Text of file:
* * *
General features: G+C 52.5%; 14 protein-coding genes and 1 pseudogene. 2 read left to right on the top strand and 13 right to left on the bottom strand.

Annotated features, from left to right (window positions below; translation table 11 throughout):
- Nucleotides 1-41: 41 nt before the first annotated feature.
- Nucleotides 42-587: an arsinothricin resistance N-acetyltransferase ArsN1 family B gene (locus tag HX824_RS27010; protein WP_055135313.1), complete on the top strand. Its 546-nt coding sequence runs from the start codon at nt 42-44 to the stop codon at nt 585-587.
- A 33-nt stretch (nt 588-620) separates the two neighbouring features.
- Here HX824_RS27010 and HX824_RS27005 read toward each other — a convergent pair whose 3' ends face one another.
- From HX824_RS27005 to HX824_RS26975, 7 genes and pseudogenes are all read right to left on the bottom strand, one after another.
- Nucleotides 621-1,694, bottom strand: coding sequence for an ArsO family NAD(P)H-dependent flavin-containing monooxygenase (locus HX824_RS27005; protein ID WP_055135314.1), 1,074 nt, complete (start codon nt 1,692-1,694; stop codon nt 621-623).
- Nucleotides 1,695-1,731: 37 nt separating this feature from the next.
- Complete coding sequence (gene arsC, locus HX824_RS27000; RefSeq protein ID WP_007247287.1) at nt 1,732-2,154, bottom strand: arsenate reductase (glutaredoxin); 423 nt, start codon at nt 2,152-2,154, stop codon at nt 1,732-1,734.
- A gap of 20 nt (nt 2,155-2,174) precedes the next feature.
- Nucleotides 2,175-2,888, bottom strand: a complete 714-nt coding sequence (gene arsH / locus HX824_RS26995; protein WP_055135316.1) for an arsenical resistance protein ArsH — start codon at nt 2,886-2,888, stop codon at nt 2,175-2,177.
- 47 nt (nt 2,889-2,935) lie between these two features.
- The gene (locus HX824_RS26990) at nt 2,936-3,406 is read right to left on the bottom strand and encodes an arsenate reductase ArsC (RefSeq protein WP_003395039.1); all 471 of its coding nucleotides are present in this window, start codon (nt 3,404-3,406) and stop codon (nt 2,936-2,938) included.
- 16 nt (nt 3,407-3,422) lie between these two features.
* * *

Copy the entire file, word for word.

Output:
General features: G+C 52.5%; 14 protein-coding genes and 1 pseudogene. 2 read left to right on the top strand and 13 right to left on the bottom strand.

Annotated features, from left to right (window positions below; translation table 11 throughout):
- Nucleotides 1-41: 41 nt before the first annotated feature.
- Nucleotides 42-587: an arsinothricin resistance N-acetyltransferase ArsN1 family B gene (locus tag HX824_RS27010; protein WP_055135313.1), complete on the top strand. Its 546-nt coding sequence runs from the start codon at nt 42-44 to the stop codon at nt 585-587.
- A 33-nt stretch (nt 588-620) separates the two neighbouring features.
- Here HX824_RS27010 and HX824_RS27005 read toward each other — a convergent pair whose 3' ends face one another.
- From HX824_RS27005 to HX824_RS26975, 7 genes and pseudogenes are all read right to left on the bottom strand, one after another.
- Nucleotides 621-1,694, bottom strand: coding sequence for an ArsO family NAD(P)H-dependent flavin-containing monooxygenase (locus HX824_RS27005; protein ID WP_055135314.1), 1,074 nt, complete (start codon nt 1,692-1,694; stop codon nt 621-623).
- Nucleotides 1,695-1,731: 37 nt separating this feature from the next.
- Complete coding sequence (gene arsC, locus HX824_RS27000; RefSeq protein ID WP_007247287.1) at nt 1,732-2,154, bottom strand: arsenate reductase (glutaredoxin); 423 nt, start codon at nt 2,152-2,154, stop codon at nt 1,732-1,734.
- A gap of 20 nt (nt 2,155-2,174) precedes the next feature.
- Nucleotides 2,175-2,888, bottom strand: a complete 714-nt coding sequence (gene arsH / locus HX824_RS26995; protein WP_055135316.1) for an arsenical resistance protein ArsH — start codon at nt 2,886-2,888, stop codon at nt 2,175-2,177.
- 47 nt (nt 2,889-2,935) lie between these two features.
- The gene (locus HX824_RS26990) at nt 2,936-3,406 is read right to left on the bottom strand and encodes an arsenate reductase ArsC (RefSeq protein WP_003395039.1); all 471 of its coding nucleotides are present in this window, start codon (nt 3,404-3,406) and stop codon (nt 2,936-2,938) included.
- 16 nt (nt 3,407-3,422) lie between these two features.